It ranks the search results and shows only the first 1,000 results of any search, based on algorithms that Google changes frequently.
The ranking depends on settings that you may be unaware of, such as your language settings or location.
title, abstract and keywords fields only (as in Scopus).
The selection that Google Scholar makes for you is not transparent.
Anecdotally, the authors have worked at multiple institutions and taught Boolean regularly, generally introducing the concept at the first-year (introductory) level, and building on that in upper-level classes.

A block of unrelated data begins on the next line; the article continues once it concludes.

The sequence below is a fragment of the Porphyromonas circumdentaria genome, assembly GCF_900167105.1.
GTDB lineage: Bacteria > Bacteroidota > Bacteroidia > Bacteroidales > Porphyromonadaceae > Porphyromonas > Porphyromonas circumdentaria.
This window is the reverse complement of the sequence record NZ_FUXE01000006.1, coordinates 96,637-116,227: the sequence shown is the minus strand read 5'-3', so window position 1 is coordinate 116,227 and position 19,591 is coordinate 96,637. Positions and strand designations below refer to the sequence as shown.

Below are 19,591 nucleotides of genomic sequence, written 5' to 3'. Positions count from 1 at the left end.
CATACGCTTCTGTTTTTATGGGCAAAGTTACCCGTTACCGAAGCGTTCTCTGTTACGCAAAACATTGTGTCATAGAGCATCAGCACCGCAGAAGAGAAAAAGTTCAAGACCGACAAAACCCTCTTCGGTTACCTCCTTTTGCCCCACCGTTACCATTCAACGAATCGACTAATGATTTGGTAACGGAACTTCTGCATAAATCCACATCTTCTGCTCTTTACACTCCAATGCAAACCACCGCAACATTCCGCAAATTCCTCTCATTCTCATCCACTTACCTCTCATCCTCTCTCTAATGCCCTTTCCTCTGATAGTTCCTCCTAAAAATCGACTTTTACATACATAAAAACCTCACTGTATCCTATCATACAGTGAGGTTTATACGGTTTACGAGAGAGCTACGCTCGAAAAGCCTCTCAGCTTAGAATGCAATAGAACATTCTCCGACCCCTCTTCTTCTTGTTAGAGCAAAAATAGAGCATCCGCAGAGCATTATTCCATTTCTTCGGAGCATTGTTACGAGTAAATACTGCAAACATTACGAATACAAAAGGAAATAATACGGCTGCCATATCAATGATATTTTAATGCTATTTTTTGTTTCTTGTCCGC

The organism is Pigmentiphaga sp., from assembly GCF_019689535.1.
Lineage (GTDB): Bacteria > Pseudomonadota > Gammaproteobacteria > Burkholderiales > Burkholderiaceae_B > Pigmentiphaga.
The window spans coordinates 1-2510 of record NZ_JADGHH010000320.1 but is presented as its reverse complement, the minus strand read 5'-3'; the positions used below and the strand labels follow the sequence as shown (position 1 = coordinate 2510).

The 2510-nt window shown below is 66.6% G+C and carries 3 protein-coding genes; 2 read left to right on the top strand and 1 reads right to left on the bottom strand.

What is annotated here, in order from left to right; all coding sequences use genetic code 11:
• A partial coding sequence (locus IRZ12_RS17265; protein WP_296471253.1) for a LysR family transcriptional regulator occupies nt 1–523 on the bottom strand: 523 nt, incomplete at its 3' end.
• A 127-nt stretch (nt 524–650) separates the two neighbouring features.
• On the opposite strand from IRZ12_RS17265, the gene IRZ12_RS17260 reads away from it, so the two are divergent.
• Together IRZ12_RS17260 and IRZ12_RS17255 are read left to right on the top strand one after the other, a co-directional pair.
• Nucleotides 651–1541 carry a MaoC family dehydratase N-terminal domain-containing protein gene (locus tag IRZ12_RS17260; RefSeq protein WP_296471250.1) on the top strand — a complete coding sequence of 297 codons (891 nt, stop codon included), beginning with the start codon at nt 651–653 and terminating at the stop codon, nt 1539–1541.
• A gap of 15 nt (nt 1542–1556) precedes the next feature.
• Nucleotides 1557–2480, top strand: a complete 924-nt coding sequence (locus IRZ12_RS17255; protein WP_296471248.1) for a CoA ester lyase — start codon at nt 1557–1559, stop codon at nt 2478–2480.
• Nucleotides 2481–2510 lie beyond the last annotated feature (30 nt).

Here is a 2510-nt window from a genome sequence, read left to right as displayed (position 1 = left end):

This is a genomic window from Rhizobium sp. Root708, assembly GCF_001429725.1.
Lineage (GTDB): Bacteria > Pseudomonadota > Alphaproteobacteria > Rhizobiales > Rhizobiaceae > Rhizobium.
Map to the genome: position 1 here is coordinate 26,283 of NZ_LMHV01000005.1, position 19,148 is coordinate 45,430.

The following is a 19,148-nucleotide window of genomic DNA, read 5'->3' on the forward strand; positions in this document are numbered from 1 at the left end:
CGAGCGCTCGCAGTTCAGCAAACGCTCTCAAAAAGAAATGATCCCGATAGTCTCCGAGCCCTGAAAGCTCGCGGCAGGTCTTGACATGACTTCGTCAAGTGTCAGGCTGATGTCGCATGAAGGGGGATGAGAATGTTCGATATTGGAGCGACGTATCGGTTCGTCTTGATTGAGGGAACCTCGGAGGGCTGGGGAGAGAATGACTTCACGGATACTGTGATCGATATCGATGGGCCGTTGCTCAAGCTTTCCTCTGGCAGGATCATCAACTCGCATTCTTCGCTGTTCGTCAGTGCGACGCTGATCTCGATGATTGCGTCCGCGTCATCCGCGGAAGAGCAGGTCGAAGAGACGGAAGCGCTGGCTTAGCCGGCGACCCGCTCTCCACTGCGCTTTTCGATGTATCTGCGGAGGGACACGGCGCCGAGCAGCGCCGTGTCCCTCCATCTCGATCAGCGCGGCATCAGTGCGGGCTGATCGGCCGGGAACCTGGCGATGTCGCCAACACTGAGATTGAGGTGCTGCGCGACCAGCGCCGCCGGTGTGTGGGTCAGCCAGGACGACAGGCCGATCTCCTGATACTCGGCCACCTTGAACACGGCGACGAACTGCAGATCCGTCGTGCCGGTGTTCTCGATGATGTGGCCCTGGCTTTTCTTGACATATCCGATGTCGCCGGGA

Interestingly, while the ACRL Standards specifically mention Boolean, the new Framework for Information Literacy for Higher Education only refers to searching (controlled vocabulary, keywords, natural language).If you use Google Scholar from the WUR Library website, you automatically get access to the sources that are part of the WUR collections, if you are on campus.When you work from the Google Scholar website, make sure that it makes a link to WUR Library to give you easy access to the licensed sources.For students, it is not always clear that using Boolean logic is better than a natural language or phrase search in the style of Google.Anecdotally, librarians have seen students’ natural language searches yield relevant results explaining why students often find Boolean searching superfluous.A student’s ability to use Boolean operators is a performance indicator within the Association of College and Research Libraries (ACRL) Information Literacy Competency Standards for Higher Education.These standards, though rescinded in 2016, influenced IL education across the United States and beyond for more than fifteen years.In studies of first-year students’ IL skills, demonstrated knowledge of Boolean logic is frequently evaluated as a determinant of information retrieval proficiency.This has led to many librarians teaching Boolean logic in one-shot instruction sessions, first-year IL modules and tutorials, and reference interactions.Librarians and faculty could use time dedicated to teaching Boolean logic to teach other IL concepts (such as question development and source evaluation) in courses or disciplines in which Boolean searching is not essential.This is particularly the case in introductory courses.